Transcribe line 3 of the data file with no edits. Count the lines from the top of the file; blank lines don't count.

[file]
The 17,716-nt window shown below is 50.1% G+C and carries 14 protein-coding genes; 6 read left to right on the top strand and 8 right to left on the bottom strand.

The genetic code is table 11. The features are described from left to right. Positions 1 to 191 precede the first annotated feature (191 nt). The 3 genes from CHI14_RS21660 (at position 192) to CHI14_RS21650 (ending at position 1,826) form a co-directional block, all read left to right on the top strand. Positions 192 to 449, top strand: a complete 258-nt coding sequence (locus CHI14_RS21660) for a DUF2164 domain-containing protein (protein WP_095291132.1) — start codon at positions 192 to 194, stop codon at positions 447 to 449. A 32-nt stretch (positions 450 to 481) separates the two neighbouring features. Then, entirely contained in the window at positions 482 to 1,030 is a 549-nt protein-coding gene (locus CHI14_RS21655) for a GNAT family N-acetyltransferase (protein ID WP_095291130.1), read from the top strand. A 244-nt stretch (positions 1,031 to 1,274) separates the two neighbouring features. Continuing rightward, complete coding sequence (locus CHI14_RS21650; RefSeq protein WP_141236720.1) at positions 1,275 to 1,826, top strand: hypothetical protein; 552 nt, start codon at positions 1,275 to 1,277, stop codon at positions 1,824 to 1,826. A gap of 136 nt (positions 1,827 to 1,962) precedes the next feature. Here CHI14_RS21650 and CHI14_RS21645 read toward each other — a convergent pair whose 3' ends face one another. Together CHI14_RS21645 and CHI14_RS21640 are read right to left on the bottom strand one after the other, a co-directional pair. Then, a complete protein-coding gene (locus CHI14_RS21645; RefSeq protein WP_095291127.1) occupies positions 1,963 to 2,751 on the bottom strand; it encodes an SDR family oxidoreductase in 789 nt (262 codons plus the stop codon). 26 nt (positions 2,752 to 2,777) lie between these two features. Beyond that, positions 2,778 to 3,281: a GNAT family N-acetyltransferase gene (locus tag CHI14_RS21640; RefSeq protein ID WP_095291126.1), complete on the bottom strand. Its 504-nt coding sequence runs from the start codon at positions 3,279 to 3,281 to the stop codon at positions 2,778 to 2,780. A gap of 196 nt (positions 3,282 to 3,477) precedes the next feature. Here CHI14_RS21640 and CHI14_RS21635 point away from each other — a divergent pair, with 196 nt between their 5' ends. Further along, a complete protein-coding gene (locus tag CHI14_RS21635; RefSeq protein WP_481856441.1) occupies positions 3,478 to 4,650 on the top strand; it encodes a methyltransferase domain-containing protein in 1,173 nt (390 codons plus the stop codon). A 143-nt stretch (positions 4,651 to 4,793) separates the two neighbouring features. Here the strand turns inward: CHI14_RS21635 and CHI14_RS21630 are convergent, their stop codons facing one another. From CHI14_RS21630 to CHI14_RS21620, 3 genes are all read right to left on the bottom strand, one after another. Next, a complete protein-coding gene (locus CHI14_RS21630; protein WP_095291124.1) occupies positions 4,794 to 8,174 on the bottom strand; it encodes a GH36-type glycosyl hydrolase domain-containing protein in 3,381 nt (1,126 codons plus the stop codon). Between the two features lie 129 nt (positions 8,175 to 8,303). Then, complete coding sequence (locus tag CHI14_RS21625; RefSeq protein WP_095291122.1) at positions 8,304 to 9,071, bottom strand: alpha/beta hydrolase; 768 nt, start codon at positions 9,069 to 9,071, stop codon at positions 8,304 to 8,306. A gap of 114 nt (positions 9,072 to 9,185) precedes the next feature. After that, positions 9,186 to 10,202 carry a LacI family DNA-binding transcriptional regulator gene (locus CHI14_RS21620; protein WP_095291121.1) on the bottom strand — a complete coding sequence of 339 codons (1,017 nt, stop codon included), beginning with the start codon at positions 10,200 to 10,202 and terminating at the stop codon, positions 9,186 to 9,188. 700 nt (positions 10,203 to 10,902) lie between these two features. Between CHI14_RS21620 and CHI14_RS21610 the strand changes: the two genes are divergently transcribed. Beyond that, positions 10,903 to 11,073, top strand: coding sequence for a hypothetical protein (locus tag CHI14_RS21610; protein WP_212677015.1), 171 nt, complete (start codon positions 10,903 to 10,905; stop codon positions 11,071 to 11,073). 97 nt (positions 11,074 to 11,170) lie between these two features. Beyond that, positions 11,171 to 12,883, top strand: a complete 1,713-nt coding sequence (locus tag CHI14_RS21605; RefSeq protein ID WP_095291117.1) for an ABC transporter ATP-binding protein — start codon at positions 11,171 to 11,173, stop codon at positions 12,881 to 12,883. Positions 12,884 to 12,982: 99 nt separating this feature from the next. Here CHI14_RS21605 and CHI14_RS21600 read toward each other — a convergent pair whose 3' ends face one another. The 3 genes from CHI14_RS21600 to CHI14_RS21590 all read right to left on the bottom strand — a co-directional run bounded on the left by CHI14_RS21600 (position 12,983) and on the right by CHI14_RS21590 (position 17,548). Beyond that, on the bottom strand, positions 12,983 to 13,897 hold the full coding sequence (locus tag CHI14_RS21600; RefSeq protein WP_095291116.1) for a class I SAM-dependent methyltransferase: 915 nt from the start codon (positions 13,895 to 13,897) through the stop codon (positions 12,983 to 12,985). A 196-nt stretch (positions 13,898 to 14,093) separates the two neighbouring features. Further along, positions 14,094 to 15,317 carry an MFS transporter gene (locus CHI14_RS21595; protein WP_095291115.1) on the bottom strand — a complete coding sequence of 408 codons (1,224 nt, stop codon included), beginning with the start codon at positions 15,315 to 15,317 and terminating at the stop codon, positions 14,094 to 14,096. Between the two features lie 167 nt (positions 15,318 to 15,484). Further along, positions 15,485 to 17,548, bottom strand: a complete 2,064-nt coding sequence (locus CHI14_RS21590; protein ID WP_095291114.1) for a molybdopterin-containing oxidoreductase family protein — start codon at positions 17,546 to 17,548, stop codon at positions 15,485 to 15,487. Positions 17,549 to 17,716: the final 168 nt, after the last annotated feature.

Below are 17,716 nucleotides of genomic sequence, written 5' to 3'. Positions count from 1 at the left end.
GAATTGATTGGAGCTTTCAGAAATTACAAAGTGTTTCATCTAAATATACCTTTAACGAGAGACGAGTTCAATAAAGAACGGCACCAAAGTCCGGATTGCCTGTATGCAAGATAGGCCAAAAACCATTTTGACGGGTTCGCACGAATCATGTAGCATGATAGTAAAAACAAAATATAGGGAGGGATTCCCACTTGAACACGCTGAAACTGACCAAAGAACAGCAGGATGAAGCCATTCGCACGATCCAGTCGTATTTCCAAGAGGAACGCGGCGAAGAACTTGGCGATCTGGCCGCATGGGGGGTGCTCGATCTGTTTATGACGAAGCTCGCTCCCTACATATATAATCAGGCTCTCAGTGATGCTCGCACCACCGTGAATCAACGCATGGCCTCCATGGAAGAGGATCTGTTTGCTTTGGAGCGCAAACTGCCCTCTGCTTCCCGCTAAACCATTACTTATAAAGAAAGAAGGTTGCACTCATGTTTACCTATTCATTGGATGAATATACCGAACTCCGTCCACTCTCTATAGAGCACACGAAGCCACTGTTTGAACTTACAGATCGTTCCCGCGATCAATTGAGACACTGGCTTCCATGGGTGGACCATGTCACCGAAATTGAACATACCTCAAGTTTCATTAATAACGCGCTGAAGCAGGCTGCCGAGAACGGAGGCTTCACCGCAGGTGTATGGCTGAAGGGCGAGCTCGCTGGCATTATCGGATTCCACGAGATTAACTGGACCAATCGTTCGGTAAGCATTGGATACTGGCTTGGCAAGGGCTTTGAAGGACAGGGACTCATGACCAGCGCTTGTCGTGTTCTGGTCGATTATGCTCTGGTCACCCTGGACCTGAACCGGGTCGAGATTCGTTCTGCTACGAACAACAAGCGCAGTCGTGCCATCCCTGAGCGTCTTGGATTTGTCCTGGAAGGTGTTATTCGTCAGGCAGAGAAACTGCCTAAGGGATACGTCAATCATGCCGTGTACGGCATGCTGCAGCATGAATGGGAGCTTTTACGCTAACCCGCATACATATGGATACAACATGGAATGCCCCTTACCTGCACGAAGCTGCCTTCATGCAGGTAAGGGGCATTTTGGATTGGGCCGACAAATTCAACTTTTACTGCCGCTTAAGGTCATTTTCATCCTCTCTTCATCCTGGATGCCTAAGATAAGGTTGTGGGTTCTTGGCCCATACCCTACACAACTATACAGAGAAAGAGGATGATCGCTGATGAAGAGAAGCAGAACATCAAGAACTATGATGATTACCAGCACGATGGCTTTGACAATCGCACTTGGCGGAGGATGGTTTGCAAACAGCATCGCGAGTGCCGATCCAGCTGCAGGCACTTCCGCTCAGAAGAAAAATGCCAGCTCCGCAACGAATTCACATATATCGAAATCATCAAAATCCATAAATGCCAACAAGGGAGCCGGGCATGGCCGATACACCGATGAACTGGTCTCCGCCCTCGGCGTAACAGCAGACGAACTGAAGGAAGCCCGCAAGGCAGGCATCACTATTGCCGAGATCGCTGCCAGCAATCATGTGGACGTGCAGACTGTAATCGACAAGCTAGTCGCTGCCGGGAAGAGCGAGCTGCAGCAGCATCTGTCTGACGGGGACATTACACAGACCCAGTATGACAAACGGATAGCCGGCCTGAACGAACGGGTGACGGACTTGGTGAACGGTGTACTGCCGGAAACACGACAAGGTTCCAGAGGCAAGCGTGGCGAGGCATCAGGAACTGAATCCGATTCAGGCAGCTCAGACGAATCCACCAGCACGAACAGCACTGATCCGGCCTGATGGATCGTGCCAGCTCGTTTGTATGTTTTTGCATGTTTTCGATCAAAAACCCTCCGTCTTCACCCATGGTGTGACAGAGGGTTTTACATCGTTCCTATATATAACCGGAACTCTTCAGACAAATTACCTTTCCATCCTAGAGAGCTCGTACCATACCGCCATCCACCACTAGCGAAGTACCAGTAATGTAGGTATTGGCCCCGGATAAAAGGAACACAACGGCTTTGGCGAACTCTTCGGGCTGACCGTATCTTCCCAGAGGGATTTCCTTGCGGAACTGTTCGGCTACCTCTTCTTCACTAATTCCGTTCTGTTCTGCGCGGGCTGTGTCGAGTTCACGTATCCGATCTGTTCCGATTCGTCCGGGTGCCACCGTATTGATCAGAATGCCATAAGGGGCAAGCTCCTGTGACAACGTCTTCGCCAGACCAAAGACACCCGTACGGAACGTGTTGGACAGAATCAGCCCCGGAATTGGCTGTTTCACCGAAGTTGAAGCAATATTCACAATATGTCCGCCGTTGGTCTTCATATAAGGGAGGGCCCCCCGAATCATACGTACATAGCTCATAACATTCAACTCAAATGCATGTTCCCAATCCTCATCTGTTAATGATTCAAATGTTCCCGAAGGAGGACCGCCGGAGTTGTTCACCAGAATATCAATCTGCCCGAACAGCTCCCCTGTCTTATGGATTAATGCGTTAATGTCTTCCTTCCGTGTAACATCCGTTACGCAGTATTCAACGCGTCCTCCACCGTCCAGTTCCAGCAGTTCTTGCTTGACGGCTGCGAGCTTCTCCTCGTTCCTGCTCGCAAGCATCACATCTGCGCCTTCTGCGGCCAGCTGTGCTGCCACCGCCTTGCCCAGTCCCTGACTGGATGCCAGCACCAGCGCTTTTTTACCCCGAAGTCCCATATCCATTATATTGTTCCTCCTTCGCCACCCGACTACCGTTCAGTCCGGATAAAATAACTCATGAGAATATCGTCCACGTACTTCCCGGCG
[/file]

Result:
Below are 17,716 nucleotides of genomic sequence, written 5' to 3'. Positions count from 1 at the left end.